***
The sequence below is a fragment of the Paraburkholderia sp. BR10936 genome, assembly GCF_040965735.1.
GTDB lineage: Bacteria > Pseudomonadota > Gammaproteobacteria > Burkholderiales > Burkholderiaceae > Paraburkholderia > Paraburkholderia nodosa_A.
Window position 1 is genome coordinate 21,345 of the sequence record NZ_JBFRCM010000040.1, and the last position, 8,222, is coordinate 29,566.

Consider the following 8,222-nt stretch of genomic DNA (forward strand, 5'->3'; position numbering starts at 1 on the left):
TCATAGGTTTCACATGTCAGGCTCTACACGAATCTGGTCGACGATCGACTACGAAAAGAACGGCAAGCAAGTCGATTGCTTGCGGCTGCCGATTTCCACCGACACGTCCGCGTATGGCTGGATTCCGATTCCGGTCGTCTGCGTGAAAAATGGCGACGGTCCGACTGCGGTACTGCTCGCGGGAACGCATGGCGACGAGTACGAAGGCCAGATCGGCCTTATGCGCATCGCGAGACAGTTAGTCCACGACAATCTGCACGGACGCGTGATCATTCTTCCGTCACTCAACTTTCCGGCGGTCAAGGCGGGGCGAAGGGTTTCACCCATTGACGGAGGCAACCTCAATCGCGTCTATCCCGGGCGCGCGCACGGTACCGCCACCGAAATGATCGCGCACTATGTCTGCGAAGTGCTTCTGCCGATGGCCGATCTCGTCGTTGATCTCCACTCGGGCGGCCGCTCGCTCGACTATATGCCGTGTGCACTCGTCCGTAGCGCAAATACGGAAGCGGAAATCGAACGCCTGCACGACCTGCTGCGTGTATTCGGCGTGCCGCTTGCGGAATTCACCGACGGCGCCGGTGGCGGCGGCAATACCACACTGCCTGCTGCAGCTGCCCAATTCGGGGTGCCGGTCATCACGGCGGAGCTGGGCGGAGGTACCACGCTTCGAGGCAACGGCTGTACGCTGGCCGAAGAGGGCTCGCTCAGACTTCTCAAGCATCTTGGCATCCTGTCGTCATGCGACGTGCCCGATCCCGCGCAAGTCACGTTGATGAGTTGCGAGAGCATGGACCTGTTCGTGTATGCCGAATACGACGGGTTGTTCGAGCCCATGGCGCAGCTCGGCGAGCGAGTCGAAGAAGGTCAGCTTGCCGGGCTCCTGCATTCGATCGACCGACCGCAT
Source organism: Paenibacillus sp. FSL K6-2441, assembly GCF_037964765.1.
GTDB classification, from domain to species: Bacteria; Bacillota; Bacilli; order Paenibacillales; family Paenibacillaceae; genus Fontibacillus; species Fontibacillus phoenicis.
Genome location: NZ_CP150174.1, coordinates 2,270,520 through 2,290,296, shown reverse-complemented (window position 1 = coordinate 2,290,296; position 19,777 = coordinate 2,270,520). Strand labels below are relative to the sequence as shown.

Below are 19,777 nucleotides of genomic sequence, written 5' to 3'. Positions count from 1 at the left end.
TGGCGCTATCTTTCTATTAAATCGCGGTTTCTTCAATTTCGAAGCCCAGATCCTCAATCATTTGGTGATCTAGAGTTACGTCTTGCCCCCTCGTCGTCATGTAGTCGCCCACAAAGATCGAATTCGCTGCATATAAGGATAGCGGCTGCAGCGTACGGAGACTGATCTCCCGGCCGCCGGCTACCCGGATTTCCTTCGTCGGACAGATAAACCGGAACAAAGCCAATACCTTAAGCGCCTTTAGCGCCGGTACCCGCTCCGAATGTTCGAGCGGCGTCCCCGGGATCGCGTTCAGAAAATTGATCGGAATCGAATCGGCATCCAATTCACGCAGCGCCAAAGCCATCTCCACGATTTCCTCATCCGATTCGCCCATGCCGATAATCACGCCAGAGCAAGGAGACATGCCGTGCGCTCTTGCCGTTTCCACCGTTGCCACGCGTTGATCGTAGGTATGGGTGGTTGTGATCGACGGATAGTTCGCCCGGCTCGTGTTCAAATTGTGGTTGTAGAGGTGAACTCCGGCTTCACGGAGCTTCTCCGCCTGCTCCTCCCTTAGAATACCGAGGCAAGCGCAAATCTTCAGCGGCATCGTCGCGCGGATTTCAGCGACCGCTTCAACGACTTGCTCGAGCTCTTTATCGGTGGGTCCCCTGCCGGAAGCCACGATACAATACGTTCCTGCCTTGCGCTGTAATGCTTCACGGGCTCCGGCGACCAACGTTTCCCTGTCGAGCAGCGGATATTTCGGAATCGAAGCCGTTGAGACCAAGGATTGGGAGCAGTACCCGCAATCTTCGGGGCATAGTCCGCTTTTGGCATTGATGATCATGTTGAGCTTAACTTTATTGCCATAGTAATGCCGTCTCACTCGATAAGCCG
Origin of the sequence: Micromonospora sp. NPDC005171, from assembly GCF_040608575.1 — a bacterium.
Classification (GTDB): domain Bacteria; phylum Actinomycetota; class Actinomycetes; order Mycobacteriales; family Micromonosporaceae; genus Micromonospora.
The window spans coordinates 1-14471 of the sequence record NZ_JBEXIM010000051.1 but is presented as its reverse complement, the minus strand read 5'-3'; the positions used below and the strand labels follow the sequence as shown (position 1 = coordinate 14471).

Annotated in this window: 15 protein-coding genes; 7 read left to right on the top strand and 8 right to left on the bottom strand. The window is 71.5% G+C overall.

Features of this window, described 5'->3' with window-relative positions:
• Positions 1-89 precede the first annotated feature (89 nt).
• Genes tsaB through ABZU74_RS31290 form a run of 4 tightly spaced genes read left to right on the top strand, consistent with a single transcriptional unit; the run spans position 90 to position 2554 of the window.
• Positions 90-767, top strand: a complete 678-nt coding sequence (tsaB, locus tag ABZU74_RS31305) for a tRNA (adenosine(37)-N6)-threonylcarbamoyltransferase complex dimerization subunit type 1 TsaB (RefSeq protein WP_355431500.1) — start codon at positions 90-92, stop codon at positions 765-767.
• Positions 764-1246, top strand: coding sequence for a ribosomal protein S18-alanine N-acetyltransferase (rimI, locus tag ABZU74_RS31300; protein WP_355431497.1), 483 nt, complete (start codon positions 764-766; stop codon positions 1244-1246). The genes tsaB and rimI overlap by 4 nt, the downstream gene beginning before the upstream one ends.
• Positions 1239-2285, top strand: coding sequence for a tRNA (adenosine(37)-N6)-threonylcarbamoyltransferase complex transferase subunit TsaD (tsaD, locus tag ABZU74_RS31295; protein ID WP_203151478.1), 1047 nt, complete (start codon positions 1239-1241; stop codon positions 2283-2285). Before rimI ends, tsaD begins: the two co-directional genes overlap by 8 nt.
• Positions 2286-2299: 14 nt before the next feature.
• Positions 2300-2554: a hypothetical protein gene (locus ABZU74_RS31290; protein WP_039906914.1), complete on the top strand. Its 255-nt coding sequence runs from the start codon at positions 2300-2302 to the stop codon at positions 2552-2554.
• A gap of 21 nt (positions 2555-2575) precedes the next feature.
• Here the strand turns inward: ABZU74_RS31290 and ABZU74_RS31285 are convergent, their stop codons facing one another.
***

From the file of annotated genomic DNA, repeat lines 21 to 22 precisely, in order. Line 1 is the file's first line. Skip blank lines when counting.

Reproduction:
• Positions 2286-2299: 14 nt before the next feature.
• Positions 2300-2554: a hypothetical protein gene (locus ABZU74_RS31290; protein WP_039906914.1), complete on the top strand. Its 255-nt coding sequence runs from the start codon at positions 2300-2302 to the stop codon at positions 2552-2554.